First same-sex marriage officially approved in Bolivia
For the first time in Bolivian history, a gay marriage was officially recognized.
48-year-old economist David Aruquipa and 46-year-old lawyer Guido Montano came out of the civil registry office, where they had returned empty-handed many times, this time with official marriage certificates.
Aruquipa “Of course we are happy to be the first and to pave the way. But also this brings a lot of responsibility. “What we have achieved is only a first step towards the day when the diversity of Bolivia can fully reveal itself,” he said.
For 3 Years Legal Struggle
The couple, who met in the capital La Paz in 2008 and have lived together since then, first officially applied to get married in 2018. However, the authorities rejected their applications, citing Article 68 of the Constitution, which states that marriage can only be made between heterosexual couples.
However, the couple appealed to the Constitutional Court of Bolivia against this decision. The Constitutional Court reversed the rejection of the couple’s marriage application last week. As a result, the civil registry office officially registered the marriage in compliance with the Constitutional Court’s decision, and thus, for the first time in Bolivia’s history, a same-sex marriage was officially recognized.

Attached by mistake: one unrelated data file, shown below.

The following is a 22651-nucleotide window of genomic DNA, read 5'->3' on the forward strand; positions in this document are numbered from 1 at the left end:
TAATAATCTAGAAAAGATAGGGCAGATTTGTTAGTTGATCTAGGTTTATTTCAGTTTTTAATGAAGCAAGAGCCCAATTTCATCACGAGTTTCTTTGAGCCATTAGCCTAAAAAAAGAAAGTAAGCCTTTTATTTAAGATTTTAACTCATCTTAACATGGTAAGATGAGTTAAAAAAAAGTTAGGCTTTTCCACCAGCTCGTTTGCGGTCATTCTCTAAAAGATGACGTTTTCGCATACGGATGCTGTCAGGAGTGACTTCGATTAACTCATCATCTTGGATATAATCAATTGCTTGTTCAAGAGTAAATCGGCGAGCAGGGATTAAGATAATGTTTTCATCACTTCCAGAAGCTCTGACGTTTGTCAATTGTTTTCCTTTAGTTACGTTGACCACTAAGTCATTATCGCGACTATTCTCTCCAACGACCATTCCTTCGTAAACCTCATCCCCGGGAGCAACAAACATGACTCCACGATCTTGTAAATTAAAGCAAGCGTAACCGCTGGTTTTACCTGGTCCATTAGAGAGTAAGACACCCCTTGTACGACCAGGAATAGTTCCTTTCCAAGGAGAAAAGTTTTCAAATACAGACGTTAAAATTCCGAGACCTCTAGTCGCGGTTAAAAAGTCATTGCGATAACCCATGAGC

The Netherlands became the first country where the marriage of same-sex couples was officially accepted with the enactment of the law that accepted same-sex marriages in the Parliament in 2000, and Amsterdam Mayor Job Cohen had married four same-sex couples on April 1, 2001, when the law came into effect.